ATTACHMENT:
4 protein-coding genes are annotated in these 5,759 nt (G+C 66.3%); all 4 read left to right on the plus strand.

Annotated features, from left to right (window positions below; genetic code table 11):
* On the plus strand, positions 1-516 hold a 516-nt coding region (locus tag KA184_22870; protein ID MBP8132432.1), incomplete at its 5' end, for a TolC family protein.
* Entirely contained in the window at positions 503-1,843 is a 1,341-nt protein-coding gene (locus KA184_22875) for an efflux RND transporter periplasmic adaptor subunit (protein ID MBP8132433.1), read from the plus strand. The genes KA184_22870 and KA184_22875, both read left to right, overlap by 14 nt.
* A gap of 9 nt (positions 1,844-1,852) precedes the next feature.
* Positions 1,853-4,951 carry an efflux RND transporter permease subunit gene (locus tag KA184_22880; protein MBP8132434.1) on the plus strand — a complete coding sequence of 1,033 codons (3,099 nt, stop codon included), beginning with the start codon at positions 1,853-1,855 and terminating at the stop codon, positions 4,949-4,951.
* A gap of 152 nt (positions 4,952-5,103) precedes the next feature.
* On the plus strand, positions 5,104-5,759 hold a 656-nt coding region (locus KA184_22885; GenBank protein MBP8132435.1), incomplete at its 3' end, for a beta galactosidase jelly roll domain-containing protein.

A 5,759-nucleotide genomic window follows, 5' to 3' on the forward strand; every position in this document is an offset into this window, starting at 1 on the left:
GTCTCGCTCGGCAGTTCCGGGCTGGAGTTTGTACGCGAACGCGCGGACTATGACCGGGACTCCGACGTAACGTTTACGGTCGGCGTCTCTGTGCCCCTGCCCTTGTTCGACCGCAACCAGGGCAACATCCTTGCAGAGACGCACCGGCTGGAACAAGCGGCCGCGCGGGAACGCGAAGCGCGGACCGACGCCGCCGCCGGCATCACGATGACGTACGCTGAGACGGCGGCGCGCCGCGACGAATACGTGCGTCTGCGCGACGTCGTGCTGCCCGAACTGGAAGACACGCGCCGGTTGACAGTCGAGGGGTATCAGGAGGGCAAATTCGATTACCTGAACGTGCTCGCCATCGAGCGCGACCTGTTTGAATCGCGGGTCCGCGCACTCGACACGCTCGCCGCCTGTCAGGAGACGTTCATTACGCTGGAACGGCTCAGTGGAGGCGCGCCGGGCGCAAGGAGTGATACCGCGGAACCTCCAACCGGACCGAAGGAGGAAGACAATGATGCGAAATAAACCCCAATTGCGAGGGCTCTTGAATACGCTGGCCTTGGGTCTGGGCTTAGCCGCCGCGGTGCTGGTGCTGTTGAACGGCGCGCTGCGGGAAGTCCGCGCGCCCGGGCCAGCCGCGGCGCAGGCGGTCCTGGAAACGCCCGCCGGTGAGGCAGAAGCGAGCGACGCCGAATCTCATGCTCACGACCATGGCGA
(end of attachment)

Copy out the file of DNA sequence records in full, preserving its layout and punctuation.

4 protein-coding genes are annotated in these 5,759 nt (G+C 66.3%); all 4 read left to right on the plus strand.

Annotated features, from left to right (window positions below; genetic code table 11):
* On the plus strand, positions 1-516 hold a 516-nt coding region (locus tag KA184_22870; protein ID MBP8132432.1), incomplete at its 5' end, for a TolC family protein.
* Entirely contained in the window at positions 503-1,843 is a 1,341-nt protein-coding gene (locus KA184_22875) for an efflux RND transporter periplasmic adaptor subunit (protein ID MBP8132433.1), read from the plus strand. The genes KA184_22870 and KA184_22875, both read left to right, overlap by 14 nt.
* A gap of 9 nt (positions 1,844-1,852) precedes the next feature.
* Positions 1,853-4,951 carry an efflux RND transporter permease subunit gene (locus tag KA184_22880; protein MBP8132434.1) on the plus strand — a complete coding sequence of 1,033 codons (3,099 nt, stop codon included), beginning with the start codon at positions 1,853-1,855 and terminating at the stop codon, positions 4,949-4,951.
* A gap of 152 nt (positions 4,952-5,103) precedes the next feature.
* On the plus strand, positions 5,104-5,759 hold a 656-nt coding region (locus KA184_22885; GenBank protein MBP8132435.1), incomplete at its 3' end, for a beta galactosidase jelly roll domain-containing protein.

A 5,759-nucleotide genomic window follows, 5' to 3' on the forward strand; every position in this document is an offset into this window, starting at 1 on the left:
GTCTCGCTCGGCAGTTCCGGGCTGGAGTTTGTACGCGAACGCGCGGACTATGACCGGGACTCCGACGTAACGTTTACGGTCGGCGTCTCTGTGCCCCTGCCCTTGTTCGACCGCAACCAGGGCAACATCCTTGCAGAGACGCACCGGCTGGAACAAGCGGCCGCGCGGGAACGCGAAGCGCGGACCGACGCCGCCGCCGGCATCACGATGACGTACGCTGAGACGGCGGCGCGCCGCGACGAATACGTGCGTCTGCGCGACGTCGTGCTGCCCGAACTGGAAGACACGCGCCGGTTGACAGTCGAGGGGTATCAGGAGGGCAAATTCGATTACCTGAACGTGCTCGCCATCGAGCGCGACCTGTTTGAATCGCGGGTCCGCGCACTCGACACGCTCGCCGCCTGTCAGGAGACGTTCATTACGCTGGAACGGCTCAGTGGAGGCGCGCCGGGCGCAAGGAGTGATACCGCGGAACCTCCAACCGGACCGAAGGAGGAAGACAATGATGCGAAATAAACCCCAATTGCGAGGGCTCTTGAATACGCTGGCCTTGGGTCTGGGCTTAGCCGCCGCGGTGCTGGTGCTGTTGAACGGCGCGCTGCGGGAAGTCCGCGCGCCCGGGCCAGCCGCGGCGCAGGCGGTCCTGGAAACGCCCGCCGGTGAGGCAGAAGCGAGCGACGCCGAATCTCATGCTCACGACCATGGCGA